On Watching Viral Videos of Black Death

We need to see this footage of Philando Castile—but what is it doing to Black life?

Automotive exterior, Fender, Automotive lighting, Police car, Sport utility vehicle, Law enforcement, Bumper, Automotive side marker light, Emergency vehicle, Automotive fog light,
(Image credit: Getty Images)

I can't keep watching viral videos of Black people dying.

I saw the #AltonSterling and #PhilandoCastile hashtags first, and both times my heart did that horrible thing that feels like a punch high in the chest but from the inside.

What now? Who died now? And then the inevitable: Which Black person was gunned down now?

The fact that my brain knew to do that—to automatically follow a script—is a symptom of how we all consume police brutality against Black Americans now: video, tears, outrage, no justice, repeat. And that terrifies me. I know the cruel pattern by heart, like it's a bunch of memorized dance steps. But what leaves me truly heartsick about this is thinking that perhaps when the next video shows up—because there will be another one—I'll watch it and maybe I won't cry as long or at all. Maybe the next video will leave me feeling deflated instead of swollen with anger. Maybe the next gruesome footage will force the last bit of hope to dribble out from my reserve and I will finally be convinced that nothing will change and freedom is not ours to claim.

I worry that when the next video shows up I'll watch it and maybe I won't cry as long or at all.

What's sickening is that there was another one. Just 24 hours after the Alton Sterling story came to light—his blood not yet dry—there was another police shooting in another state all the way across the country. Another Black man shot to death. Another video. This one, of 32-year-old Philando Castile, was streamed to Facebook Live by his girlfriend, who was sitting in the back of the car with her young daughter, who can be heard, at one heartbreaking point, saying, "It's okay mommy." Castile was shot four times after police stopped his car for having a broken tail light.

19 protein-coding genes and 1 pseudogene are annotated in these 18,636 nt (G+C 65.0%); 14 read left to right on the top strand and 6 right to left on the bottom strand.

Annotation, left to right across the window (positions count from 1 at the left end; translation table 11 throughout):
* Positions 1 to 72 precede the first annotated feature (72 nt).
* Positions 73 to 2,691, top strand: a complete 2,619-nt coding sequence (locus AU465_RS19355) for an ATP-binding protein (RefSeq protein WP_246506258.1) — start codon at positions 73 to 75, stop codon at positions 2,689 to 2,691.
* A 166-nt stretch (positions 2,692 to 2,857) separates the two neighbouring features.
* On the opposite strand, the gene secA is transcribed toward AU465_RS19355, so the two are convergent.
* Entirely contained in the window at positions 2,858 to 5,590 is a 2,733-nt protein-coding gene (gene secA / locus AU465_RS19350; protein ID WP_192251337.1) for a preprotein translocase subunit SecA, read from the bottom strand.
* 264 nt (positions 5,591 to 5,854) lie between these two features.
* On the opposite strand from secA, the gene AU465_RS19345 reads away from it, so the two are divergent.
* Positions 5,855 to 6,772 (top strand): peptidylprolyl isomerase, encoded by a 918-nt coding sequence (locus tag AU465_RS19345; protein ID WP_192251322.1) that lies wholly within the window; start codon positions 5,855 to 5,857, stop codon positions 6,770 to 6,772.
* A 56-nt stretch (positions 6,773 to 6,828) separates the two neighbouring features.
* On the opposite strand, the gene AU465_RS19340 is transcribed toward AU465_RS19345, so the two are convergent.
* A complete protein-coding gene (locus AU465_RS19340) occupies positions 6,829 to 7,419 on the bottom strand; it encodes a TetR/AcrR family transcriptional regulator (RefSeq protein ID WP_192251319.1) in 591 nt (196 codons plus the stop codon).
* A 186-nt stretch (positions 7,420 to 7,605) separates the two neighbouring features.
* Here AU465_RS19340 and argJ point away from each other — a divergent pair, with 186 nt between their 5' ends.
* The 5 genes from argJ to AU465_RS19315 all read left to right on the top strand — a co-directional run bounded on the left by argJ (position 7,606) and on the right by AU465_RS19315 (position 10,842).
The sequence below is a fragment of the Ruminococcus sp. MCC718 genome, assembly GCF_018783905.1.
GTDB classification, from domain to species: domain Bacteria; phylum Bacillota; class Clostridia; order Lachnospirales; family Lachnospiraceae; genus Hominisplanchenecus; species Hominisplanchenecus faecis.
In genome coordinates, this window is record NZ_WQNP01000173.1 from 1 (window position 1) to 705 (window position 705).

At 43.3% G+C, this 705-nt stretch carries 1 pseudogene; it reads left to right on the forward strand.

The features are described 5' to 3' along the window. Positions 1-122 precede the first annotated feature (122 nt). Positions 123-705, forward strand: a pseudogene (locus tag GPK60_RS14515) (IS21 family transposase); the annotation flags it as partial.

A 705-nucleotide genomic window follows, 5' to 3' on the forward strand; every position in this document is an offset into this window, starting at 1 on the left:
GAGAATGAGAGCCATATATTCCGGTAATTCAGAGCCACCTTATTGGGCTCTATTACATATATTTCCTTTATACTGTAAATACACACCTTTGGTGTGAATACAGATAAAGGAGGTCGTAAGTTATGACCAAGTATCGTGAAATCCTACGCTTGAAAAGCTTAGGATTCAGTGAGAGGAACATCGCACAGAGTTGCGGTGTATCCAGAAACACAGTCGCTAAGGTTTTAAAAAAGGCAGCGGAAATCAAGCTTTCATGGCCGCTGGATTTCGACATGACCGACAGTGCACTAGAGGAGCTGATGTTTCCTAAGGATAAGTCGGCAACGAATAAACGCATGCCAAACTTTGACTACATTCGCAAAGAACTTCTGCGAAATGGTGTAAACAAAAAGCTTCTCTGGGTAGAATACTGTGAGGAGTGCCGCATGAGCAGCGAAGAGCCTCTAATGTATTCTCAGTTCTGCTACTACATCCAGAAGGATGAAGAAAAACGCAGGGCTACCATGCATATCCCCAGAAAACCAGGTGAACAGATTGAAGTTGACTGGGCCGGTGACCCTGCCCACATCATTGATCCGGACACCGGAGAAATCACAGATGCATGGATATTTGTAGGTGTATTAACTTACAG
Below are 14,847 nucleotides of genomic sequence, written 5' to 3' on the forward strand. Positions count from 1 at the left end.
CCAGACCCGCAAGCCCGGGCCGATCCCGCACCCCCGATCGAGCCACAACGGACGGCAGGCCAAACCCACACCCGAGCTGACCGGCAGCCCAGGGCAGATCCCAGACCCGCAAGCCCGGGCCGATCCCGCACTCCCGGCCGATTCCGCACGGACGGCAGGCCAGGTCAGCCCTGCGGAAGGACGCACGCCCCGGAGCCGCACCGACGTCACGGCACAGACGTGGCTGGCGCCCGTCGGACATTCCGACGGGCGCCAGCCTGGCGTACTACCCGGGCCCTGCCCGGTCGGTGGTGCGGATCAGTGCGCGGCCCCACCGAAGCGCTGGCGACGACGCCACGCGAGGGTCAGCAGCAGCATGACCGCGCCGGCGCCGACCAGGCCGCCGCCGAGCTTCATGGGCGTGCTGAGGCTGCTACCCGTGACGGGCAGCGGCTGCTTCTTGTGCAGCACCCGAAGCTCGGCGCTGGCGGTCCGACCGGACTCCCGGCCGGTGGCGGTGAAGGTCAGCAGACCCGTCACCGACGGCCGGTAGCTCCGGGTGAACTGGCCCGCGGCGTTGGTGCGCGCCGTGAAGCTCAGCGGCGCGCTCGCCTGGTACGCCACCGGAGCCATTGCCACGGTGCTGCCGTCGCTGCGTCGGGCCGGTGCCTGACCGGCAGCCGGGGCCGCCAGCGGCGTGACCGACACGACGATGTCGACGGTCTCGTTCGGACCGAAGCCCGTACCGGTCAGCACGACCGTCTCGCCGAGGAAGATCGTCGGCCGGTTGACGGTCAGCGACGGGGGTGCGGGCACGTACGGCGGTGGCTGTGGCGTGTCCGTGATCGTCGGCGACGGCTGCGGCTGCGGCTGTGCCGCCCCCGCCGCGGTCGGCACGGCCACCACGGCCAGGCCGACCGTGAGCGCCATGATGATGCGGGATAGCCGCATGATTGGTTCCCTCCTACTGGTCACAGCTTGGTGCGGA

When these videos "go viral," when they autoplay on your Facebook page, they numb the sting. They shave down the prickly edges that should come from watching someone die. Hasn't this already happened? Haven't I already seen this one?


Bottle, Fictional character,

(Image credit: Getty Images)

Yes, we need proof. We need evidence of the stone-cold racism and social injustice that people of color face every day in this country. We need an undeniable reminder that Black lives still don't matter enough.

But there's proof—and then there's just watching. And there's being forced to watch without your consent because, as you're scrolling through your social feed, there it is, already playing.

Seeing these videos autoplayed over and again normalizes the perversity of it all.

Believe me I know how much we as a society need to scream about this to anyone who will listen. I know we have to take our outrage public if we're going to see it make any kind of change. But when watching a Black man die goes viral, it makes the next grisly video of the same thing that much easier to stomach. That much more expected.

But as a Black mother raising a brown boy in this country, the story cannot stop there.

I don't have the mental or spiritual capacity to see any more videos like this. Is it self-protection or desensitization? Maybe it's both—I can't tell the difference. And that's the problem.

But as a Black mother raising a brown boy in this country, the story cannot stop there. I cannot afford to be numb and broken or breathless, to tune out or to retreat. This is the world that we're living in, the one that my son will have learn how to navigate and do more than just survive but actually thrive in.

I hope that by the time he's grown, videos like this don't go viral. I hope they don't exist at all. But one day soon he'll probably watch one, and I need to be ready to steady him through the shake and the shock.

Nicole Blades